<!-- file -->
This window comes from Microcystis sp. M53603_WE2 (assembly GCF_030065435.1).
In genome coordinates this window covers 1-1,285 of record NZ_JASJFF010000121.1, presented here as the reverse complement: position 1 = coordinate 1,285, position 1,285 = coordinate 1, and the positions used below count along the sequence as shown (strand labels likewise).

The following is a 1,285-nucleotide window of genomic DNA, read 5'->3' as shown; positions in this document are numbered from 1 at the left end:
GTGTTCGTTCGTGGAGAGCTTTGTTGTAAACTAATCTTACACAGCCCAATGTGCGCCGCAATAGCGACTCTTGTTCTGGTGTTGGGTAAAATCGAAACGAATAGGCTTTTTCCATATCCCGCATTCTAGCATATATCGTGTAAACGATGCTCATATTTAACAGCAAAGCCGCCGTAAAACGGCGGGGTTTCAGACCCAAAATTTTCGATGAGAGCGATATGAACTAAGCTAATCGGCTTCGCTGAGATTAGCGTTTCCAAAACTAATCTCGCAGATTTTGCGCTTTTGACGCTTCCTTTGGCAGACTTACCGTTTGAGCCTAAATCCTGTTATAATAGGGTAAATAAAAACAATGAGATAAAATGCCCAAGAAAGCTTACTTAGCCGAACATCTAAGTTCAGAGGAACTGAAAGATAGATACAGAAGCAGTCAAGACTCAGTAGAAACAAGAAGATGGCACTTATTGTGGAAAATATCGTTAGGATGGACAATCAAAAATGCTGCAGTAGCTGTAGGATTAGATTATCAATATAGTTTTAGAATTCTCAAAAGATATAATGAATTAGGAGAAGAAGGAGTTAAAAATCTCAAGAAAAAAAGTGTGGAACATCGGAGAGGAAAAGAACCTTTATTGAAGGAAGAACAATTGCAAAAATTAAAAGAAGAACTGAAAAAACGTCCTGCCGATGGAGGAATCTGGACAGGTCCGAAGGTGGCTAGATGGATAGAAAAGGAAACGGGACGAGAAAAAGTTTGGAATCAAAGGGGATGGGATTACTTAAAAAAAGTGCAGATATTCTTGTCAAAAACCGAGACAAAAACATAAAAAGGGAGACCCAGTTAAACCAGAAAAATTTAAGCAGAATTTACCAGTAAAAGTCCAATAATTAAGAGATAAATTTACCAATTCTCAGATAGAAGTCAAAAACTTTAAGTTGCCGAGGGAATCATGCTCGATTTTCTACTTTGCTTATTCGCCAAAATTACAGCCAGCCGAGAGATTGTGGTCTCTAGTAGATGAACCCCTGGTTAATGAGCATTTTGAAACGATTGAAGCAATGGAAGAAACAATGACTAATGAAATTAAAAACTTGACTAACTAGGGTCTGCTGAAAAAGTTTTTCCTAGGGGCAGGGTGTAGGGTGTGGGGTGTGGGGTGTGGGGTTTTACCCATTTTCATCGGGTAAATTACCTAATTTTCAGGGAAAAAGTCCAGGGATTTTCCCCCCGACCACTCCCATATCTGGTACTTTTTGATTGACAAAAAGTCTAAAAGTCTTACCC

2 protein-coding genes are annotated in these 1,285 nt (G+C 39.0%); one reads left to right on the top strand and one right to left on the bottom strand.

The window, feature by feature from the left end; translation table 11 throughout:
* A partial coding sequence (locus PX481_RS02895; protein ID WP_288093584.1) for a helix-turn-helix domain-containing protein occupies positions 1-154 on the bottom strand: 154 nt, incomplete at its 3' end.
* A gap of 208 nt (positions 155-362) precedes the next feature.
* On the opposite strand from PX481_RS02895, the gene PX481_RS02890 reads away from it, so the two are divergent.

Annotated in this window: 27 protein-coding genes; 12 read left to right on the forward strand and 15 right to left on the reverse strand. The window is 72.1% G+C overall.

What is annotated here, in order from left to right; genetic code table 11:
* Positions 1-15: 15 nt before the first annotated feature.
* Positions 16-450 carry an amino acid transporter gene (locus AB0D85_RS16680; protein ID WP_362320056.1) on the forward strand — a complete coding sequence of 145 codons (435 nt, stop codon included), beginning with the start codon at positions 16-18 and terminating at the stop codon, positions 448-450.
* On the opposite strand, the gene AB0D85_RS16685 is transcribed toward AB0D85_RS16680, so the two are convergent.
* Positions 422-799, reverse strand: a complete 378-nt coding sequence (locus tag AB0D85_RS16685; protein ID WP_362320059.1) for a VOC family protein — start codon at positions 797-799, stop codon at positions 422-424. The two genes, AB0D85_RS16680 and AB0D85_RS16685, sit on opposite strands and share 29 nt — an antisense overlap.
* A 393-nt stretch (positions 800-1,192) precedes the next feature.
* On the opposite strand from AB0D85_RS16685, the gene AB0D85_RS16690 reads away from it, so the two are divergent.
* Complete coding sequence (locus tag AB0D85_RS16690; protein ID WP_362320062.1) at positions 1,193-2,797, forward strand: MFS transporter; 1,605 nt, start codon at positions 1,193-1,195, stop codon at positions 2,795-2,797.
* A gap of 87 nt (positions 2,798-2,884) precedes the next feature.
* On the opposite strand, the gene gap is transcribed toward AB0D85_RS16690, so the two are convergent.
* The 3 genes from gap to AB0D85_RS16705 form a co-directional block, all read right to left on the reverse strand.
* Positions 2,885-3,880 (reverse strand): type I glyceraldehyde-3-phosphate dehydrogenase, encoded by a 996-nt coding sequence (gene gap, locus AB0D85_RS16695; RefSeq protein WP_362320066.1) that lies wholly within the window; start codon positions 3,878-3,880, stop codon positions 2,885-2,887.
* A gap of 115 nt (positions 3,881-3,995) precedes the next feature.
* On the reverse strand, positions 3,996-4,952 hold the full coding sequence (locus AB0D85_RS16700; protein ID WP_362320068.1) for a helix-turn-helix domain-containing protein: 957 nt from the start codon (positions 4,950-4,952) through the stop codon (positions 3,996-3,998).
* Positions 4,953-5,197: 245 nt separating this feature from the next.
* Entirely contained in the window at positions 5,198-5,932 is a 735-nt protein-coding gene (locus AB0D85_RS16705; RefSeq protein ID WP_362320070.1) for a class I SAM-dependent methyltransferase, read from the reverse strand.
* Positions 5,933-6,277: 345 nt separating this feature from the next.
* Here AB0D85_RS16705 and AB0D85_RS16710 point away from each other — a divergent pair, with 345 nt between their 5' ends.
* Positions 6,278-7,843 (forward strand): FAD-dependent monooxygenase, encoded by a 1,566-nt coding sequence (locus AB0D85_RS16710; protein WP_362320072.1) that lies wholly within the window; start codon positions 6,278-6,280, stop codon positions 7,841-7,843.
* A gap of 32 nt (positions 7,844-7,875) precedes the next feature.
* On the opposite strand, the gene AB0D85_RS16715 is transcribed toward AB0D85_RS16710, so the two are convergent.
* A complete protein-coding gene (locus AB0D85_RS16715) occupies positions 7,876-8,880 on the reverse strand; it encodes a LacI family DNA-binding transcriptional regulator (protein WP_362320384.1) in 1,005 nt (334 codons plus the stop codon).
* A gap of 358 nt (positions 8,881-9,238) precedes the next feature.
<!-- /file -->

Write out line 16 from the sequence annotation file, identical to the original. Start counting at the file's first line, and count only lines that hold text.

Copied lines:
* A 393-nt stretch (positions 800-1,192) precedes the next feature.